One year ago, today was probably the most difficult day of my life, and I hope never to face one that rivals it. In reality, it may have been the 12 days that preceded it which were cumulatively the worse experience I have ever encountered. Unfortunately, Thanksgiving Day this year will be the one year anniversary of my Wife Ritaís passing.
Each of us who gets and remains married will ultimately face the loss of their spouse or leave one behind, unless some tragedy takes both at once. In that sense, one might think that the burning down of my home nearly 13 years ago, was the more shocking and usual event. It isnít merely an untimely death, but often the circumstances surrounding the event that make it so much harder to digest. Of course, it would be difficult and cumbersome to get into all of that. Letís just say that this time of the year, leading up to the first anniversary, has been an emotionally difficult season.
Iíve heard it well argued that relationships are the key to meaning in life. I have had no experiences in life to give me cause for doubting that. As such, one can find themselves attracted to other people, and being interested in cultivating new relationships, yet discovering that you canít compensate for the loss of relationship merely by plugging in interactions with new people. You canít save snapshots of time in a bottle, nor can interactions with people become meaningful without time and experience transpiring to grant them character and meaningfulness. Thatís what was lost from my temporal experience last year. I have to live out the reality thatís set before me, in principle, the same way a poker player has to play skillfully, the hand they are dealt.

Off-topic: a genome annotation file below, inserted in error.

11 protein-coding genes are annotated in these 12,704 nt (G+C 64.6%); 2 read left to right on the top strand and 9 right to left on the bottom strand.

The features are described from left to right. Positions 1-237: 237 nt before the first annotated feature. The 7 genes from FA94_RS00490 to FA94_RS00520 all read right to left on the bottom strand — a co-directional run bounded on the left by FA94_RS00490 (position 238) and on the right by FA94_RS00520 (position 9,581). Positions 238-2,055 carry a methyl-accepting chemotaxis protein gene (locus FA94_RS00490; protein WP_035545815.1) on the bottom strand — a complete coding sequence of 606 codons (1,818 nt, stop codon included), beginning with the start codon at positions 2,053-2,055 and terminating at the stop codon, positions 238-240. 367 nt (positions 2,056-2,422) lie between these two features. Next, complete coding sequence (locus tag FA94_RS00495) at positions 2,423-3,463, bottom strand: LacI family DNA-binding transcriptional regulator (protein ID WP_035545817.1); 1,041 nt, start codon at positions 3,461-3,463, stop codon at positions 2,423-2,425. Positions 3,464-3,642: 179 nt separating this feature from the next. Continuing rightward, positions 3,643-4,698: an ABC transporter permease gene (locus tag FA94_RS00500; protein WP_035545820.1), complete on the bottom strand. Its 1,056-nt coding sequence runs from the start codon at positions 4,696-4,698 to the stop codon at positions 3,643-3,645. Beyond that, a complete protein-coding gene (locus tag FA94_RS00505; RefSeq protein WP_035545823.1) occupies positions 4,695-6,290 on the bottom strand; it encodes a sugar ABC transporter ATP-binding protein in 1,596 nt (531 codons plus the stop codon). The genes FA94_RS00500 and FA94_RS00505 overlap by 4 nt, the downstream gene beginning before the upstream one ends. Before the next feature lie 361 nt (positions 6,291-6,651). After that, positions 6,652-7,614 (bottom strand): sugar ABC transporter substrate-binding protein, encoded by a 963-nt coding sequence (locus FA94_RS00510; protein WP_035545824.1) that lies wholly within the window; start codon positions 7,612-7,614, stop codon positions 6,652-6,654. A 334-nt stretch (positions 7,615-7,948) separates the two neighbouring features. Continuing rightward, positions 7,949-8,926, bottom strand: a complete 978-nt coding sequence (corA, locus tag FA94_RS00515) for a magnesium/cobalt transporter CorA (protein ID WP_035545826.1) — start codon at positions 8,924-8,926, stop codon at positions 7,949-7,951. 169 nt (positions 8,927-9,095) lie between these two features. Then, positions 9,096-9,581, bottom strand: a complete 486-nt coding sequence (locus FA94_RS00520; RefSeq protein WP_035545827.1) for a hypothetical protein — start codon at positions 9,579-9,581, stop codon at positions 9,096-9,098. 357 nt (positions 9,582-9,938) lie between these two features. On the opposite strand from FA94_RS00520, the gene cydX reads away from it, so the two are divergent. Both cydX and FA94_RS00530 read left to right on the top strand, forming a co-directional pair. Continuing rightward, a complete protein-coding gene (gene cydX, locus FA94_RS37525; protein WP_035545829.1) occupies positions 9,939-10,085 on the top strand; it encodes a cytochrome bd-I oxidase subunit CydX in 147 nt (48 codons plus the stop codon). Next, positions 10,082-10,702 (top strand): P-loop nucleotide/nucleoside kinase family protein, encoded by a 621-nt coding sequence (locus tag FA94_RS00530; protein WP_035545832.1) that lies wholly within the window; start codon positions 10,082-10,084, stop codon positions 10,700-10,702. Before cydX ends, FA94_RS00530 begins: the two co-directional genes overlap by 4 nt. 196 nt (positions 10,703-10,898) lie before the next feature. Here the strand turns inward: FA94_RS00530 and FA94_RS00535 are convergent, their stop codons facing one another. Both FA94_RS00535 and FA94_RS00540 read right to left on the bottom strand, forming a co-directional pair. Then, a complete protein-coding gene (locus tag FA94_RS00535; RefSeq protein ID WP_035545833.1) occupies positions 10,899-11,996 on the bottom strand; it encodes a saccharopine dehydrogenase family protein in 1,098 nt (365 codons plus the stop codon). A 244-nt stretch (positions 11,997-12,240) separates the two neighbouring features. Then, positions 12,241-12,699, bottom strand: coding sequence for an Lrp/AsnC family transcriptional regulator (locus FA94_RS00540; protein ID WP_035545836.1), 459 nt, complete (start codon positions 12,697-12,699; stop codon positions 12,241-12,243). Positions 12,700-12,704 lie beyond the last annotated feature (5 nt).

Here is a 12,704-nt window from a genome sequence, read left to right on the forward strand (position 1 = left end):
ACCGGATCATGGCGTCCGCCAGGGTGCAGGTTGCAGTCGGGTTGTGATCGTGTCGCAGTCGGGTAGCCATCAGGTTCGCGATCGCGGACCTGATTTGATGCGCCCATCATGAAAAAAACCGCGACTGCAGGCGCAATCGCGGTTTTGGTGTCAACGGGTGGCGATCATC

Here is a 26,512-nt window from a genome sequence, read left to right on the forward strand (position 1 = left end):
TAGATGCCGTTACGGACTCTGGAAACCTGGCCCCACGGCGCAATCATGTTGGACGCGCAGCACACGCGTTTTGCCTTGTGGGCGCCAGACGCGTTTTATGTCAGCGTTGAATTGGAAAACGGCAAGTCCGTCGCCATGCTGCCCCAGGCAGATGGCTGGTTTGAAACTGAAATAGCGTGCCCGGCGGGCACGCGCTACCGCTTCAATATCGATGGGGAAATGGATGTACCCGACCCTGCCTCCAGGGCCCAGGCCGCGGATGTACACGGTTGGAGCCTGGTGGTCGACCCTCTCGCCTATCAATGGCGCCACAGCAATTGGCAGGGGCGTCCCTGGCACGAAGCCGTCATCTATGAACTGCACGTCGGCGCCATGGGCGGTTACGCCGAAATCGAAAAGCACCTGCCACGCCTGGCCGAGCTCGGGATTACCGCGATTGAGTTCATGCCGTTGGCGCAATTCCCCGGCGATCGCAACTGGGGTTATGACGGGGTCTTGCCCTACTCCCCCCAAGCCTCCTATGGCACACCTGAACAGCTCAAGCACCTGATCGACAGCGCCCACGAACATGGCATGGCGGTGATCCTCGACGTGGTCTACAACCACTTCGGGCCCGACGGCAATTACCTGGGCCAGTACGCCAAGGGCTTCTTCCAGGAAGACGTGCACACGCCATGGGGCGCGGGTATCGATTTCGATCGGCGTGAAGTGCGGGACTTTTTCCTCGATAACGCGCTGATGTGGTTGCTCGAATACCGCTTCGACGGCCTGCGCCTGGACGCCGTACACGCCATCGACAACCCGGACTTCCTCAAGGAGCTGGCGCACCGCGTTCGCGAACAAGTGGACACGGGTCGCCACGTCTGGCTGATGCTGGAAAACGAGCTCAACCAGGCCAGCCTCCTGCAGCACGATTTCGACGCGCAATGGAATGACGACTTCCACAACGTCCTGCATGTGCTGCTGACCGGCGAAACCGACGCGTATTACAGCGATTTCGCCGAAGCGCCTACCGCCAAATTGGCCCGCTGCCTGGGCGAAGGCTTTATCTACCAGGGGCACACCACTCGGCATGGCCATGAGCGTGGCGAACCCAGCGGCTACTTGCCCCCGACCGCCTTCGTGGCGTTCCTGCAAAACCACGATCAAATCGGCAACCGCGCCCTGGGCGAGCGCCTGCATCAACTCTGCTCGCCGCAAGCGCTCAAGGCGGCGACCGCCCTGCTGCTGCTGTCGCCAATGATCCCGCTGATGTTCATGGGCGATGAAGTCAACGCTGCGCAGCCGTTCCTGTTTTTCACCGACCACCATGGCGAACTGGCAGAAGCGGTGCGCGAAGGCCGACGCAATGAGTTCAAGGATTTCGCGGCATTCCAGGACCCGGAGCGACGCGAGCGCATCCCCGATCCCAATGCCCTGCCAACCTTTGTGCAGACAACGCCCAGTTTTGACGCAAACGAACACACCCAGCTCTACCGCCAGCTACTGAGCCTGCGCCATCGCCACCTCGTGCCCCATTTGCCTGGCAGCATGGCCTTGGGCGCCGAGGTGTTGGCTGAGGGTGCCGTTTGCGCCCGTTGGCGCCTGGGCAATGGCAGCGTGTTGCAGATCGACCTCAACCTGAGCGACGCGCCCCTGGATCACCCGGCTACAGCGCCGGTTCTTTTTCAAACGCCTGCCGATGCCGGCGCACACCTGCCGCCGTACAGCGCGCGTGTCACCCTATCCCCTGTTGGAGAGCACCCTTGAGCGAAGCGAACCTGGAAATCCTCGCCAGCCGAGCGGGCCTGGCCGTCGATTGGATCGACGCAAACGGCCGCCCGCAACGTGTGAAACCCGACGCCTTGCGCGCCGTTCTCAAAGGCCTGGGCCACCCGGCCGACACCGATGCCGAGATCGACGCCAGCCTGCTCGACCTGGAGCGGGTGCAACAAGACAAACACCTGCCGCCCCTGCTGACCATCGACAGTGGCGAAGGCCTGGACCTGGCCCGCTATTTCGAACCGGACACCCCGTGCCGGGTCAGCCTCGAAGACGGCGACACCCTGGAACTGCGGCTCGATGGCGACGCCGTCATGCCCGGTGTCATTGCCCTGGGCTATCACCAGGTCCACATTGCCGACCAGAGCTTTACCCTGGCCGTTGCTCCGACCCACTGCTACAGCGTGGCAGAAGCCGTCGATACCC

A familiar adage is an admonition to be careful for what they wish for. I must admit that there were tough times when I wondering what it would be like to be unmarried. That notion which I harbored, came into port from a stormy sea. As difficult and trying as some of those times were, I would gladly endure them to regain what Iíve lost. Over the last several days, Iíve had a haunting feeling, as each day mirrors one a year ago when Ritaís fate remained uncertain for me. There is something both sad and strange about having a loved one hospitalized, with the notion that you might never see them alive again.
The day before Rita died the hospital Chaplain called me and tenderly explained that he had talked with my wife when she was first admitted to the ICU. He told me that her condition had deteriorated significantly since then. He told me he was very impressed by the profession of faith she had made in her health care directive, but that I should consider terminating life support measures. Later that night the hospital called and reported a change in Ritaís condition indicative of brain damage. I consulted with one of Ritaís daughters, and we opted for no additional diagnostic procedures.
The next day Ritaís two daughters and I were permitted to see her for the first time. When we viewed her condition for ourselves it was a unanimous decision that we should end the life support. At approximately 11 AM we allowed nature to take itís course. As we awaited the inevitable, I remember looking into her eyes. I did not see the eyes of a woman barely clinging to life, but rather lively and vivacious eyes of the young woman that was captured in several pictures I had enlarged, which were originally posted at her funeral. Finally, at 2:47 P.M., Rita took her last deep breath and expired. She moved to heaven and I became a widower. Directly afterward, the eldest daughter and I went to make the arrangements. As it turned out, my battery was dead and she had to jump start my car.
But Thanksgiving is first a foremost a time to be thankful. Iím alive and doing fine. Had many unique experiences the past year. My wife is getting better comfort now than I ever could have provided. The glass is more than half full.© Robert Meyer
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